In your search for a good night’s sleep, you might think the easy solution is to reach for one of those sleep drugs on store shelves—Advil PM, Nytol, Simply Sleep, Sominex, Tylenol PM, Unisom SleepMinis, or perhaps the popular ZzzQuil, from the makers of NyQuil. These drugs contain diphenhydramine, a decades-old antihistamine often used as a remedy for seasonal allergies. It works by blocking the histamine receptors in your brain that also control wakefulness—so drowsiness is a side effect for some people. Over-the-counter sleep aids that contain this drug (as well as doxylamine) might help you get to sleep. And what’s more, their packaging suggests that they are “non-habit-forming.”

Side Effects to Take Seriously

The Food and Drug Administration requires instructions on OTC sleep med packages to tell consumers to see their doctor if insomnia persists for more than two weeks. But a 2015 Consumer Reports national survey of 4,023 adults found a troubling trend: Of the 20 percent who took an OTC medication within the past year to improve sleep, almost 1 in 5 respondents, or 18 percent, said they took it on a daily basis. Most concerning: 41 percent told us they used the drugs for a year or longer.

That’s a problem because diphenhydramine can cause constipation, confusion, dizziness, and next-day drowsiness, according to the drug’s FDA labeling. Another concern is the “hangover effect”—impaired balance, coordination, and driving performance the day after you’ve taken the drug, heightening the risk for falls and accidents. And in a January 2015 study in JAMA Internal Medicine, the frequent, long-term use of first-generation antihistamines, including diphenhydramine, was linked to an increased risk of dementia, including Alzheimer’s disease.

The Meaning of ‘Habit-Forming’

Diphenhydramine can create a psychological dependence, says Carl W. Bazil, M.D., Ph.D., director of the Epilepsy and Sleep Division at Columbia University’s Department of Neurology. “The pills are not ‘addictive’ in the physical sense,” he says, “but there can certainly be a risk for a psychological dependency.”

That was the case for Jerry Bell, 43, of Atlanta. For more than a decade, he relied almost nightly on diphenhydramine—and he struggled to get to sleep without the pills. “If I didn’t take them, it became a very desperate situation,” Bell says. In fact, sometimes he took additional pills when the initial dose didn’t work right away. (That’s a bad idea because it can increase side effects such as next-day drowsiness.)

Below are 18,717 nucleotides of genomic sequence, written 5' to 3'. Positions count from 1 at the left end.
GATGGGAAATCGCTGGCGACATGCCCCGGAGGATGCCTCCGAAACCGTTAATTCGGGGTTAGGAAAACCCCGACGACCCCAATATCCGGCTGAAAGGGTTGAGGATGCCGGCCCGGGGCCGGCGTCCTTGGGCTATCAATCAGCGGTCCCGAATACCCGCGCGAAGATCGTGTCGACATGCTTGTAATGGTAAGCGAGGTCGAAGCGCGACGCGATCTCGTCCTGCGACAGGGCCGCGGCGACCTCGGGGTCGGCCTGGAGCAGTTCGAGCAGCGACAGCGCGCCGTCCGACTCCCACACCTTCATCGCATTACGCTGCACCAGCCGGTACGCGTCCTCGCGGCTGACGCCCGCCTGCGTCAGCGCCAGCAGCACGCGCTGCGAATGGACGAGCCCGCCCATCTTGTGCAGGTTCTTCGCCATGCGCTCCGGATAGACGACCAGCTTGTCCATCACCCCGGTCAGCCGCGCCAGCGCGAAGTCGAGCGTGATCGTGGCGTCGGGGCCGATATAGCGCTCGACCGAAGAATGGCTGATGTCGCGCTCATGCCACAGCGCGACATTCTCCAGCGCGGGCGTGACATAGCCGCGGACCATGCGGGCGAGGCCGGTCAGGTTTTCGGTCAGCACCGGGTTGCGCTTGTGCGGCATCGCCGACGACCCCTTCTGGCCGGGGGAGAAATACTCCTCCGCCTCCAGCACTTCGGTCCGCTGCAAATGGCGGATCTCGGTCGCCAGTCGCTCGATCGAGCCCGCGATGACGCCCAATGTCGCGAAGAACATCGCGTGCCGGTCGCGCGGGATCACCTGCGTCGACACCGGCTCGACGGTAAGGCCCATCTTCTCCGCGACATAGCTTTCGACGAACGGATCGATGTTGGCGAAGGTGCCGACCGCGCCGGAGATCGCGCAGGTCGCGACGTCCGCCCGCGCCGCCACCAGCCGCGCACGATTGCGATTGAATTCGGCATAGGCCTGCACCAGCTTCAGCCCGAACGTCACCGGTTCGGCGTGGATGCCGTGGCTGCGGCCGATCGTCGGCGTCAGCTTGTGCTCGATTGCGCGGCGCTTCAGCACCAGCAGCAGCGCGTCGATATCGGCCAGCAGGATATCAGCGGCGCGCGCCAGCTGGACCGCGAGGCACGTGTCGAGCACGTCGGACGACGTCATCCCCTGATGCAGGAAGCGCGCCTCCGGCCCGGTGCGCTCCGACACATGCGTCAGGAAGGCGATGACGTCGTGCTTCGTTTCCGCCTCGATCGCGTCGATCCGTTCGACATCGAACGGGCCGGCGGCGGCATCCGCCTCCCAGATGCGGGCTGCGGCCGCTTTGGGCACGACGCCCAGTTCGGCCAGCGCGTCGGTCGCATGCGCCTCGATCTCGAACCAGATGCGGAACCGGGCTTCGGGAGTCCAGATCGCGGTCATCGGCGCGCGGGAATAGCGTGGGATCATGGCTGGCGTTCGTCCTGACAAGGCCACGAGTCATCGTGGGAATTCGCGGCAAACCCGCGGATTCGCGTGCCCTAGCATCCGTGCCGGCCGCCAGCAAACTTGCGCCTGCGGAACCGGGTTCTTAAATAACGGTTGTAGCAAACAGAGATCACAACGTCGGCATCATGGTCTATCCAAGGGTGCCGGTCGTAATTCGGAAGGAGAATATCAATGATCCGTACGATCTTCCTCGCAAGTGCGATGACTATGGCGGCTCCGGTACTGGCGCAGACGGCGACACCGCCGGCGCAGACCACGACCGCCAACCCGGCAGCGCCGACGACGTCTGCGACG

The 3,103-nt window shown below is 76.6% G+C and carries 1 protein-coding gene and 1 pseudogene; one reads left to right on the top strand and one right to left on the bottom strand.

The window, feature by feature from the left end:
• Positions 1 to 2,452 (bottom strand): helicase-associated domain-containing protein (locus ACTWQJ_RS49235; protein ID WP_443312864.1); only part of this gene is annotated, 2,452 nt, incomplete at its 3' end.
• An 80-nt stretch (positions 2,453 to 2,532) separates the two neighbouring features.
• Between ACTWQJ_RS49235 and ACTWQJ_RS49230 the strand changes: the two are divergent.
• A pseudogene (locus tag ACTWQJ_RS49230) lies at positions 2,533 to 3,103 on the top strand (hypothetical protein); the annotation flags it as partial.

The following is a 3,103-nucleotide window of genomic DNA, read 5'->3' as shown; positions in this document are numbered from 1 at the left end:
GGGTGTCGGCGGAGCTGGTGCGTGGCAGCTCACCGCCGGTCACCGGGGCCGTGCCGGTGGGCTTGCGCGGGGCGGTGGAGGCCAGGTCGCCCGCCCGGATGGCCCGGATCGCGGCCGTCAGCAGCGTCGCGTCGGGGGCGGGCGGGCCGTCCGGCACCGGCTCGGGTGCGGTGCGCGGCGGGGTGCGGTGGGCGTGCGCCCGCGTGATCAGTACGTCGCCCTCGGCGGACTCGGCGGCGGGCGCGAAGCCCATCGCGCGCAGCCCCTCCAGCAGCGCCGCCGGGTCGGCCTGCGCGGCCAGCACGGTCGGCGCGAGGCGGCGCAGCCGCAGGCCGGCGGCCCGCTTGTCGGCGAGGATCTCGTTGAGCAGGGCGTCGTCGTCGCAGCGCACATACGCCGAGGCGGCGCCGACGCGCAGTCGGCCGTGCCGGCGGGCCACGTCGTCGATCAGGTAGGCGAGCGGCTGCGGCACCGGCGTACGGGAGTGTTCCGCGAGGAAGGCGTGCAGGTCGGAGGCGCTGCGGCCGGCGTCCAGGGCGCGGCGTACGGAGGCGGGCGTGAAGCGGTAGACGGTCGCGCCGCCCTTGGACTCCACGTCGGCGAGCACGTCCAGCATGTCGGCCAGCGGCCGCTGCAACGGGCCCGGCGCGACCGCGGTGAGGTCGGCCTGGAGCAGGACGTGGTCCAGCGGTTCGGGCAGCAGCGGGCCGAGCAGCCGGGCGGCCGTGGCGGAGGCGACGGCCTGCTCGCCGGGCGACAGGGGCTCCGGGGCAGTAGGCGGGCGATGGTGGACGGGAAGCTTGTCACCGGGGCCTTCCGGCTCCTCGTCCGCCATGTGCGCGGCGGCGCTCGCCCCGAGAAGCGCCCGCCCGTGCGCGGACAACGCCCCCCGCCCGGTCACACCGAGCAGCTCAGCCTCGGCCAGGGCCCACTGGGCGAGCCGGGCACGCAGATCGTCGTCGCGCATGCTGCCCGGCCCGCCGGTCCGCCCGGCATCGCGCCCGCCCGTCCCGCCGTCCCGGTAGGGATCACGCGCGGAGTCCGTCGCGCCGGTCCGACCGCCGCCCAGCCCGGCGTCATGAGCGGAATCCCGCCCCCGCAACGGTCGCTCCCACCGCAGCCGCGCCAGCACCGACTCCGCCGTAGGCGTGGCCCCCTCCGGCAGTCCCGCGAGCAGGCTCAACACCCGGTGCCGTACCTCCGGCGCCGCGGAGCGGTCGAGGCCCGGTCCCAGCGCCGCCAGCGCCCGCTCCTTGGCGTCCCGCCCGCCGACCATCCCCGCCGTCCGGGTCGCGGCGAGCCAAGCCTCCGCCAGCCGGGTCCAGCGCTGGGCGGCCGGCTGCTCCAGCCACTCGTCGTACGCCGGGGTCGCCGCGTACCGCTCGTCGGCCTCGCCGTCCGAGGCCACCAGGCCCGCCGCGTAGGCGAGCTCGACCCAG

Drug manufacturers are able to use the non-habit-forming claim because the FDA permits that term on products containing diphenhydramine or doxylamine. The drugs were used as antihistamines prior to the 1962 passage of an amendment to the Federal Food, Drug, and Cosmetic Act that required a drug to be evaluated for safety, quality, and effectiveness before being marketed. At the time of their approval as OTC sleep aids, there wasn’t enough evidence to show that the drugs caused dependence, so the term remains even now on packages of over-the-counter sleep aids.

In fact, an FDA spokesperson told us that “if a consumer uses an OTC sleep aid for two weeks or less at the labeled OTC dose, it is very unlikely that the consumer will become dependent on it.”

We asked the FDA for specific studies to support the non-habit-forming claim; the agency did not send information we requested.

Indeed, case reports and surveys have linked diphenhydramine to recreational abuse and dependence. And a 2008 study on rats found that diphenhydramine might be habit-forming: The study concludes that the drug enhanced the release of dopamine in the brain—resulting in a sensation similar to that produced by cocaine.

What to Try Instead

Should sleep problems persist beyond 14 days, it’s time to see your doctor. Insomnia can be due to an underlying condition, such as heartburn, depression, or heart disease. When Jerry Bell finally did go to a doctor in spring 2015, he was diagnosed with anxiety disorder. He learned relaxation techniques and cut out caffeine completely. He is no longer taking any drug to help him sleep.

For those whose chronic insomnia is not so easily fixed, a new analysis by Consumer Reports Best Buy Drugs recommends cognitive behavioral therapy (CBT) instead of any sleeping pills as a first-choice treatment. With CBT, you work with a licensed sleep therapist, learning about habits or attitudes that may compromise your sleep. CBT also uses techniques like journaling to help you feel more optimistic about sleep. Studies suggest that CBT helps 70 to 80 percent of people with chronic insomnia, and effects are long-lasting, with few—if any—downsides.

If you still decide to take insomnia drugs, do so for only a few days at a time, at the lowest recommended dose. Never drink alcohol while taking them, and don’t take an extra pill to get back to sleep—doing either can worsen the drug’s side effects. Pay close attention to sleeping pill labels and avoid mixing them with other sleep drugs or supplements, including OTC nighttime pain relievers and antihistamines. Use caution if you drive the next day; you might still be drowsy.

Editor's Note: This article also appeared in the February 2017 issue of Consumer Reports magazine.

These materials were made possible by a grant from the state Attorney General Consumer and Prescriber Education Grant Program, which is funded by a multistate settlement of consumer fraud claims regarding the marketing of the prescription drug Neurontin (gabapentin).